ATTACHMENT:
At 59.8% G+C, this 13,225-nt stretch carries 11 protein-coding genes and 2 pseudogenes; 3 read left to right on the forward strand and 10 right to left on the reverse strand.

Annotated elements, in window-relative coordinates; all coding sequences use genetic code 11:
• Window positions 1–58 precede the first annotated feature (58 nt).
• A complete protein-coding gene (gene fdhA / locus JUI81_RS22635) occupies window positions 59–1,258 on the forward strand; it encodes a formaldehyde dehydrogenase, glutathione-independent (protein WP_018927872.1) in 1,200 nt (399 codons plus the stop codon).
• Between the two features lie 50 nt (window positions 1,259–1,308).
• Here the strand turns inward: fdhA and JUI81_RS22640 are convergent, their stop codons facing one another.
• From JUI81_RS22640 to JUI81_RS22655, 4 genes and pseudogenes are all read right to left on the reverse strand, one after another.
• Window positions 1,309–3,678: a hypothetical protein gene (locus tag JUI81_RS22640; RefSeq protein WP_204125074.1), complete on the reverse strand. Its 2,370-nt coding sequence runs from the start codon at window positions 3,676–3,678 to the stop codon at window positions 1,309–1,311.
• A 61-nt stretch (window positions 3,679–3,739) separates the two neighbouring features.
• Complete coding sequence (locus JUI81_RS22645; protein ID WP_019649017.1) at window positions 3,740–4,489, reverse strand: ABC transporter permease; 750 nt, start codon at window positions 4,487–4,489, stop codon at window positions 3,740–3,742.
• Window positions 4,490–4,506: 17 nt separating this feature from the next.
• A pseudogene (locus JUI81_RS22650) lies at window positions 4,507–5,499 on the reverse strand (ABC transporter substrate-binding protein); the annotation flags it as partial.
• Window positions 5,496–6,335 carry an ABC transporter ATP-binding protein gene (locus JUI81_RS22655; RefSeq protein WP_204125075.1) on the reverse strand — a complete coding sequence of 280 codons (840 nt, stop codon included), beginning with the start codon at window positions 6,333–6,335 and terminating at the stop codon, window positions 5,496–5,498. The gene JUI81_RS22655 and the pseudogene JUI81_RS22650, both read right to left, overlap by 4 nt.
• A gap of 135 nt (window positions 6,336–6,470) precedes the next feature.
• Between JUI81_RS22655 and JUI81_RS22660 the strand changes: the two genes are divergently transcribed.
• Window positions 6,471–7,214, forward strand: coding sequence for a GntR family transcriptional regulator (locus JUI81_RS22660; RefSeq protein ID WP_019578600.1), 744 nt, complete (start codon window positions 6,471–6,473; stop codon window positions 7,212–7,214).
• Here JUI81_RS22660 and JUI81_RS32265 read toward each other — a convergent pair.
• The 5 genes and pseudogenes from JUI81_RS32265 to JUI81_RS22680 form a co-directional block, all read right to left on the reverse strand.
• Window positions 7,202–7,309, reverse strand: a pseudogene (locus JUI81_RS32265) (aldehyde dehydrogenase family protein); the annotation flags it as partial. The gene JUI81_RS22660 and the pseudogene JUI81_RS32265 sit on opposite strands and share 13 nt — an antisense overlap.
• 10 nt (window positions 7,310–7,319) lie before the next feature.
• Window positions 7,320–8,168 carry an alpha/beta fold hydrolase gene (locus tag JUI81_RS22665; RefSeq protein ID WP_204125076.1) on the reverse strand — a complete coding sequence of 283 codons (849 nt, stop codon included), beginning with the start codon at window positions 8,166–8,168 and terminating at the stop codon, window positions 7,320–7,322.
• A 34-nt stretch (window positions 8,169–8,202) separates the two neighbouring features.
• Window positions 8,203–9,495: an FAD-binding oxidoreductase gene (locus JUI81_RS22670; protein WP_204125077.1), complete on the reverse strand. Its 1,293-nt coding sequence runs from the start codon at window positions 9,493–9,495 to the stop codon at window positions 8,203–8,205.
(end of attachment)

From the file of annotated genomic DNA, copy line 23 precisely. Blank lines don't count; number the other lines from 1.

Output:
• Window positions 8,203–9,495: an FAD-binding oxidoreductase gene (locus JUI81_RS22670; protein WP_204125077.1), complete on the reverse strand. Its 1,293-nt coding sequence runs from the start codon at window positions 9,493–9,495 to the stop codon at window positions 8,203–8,205.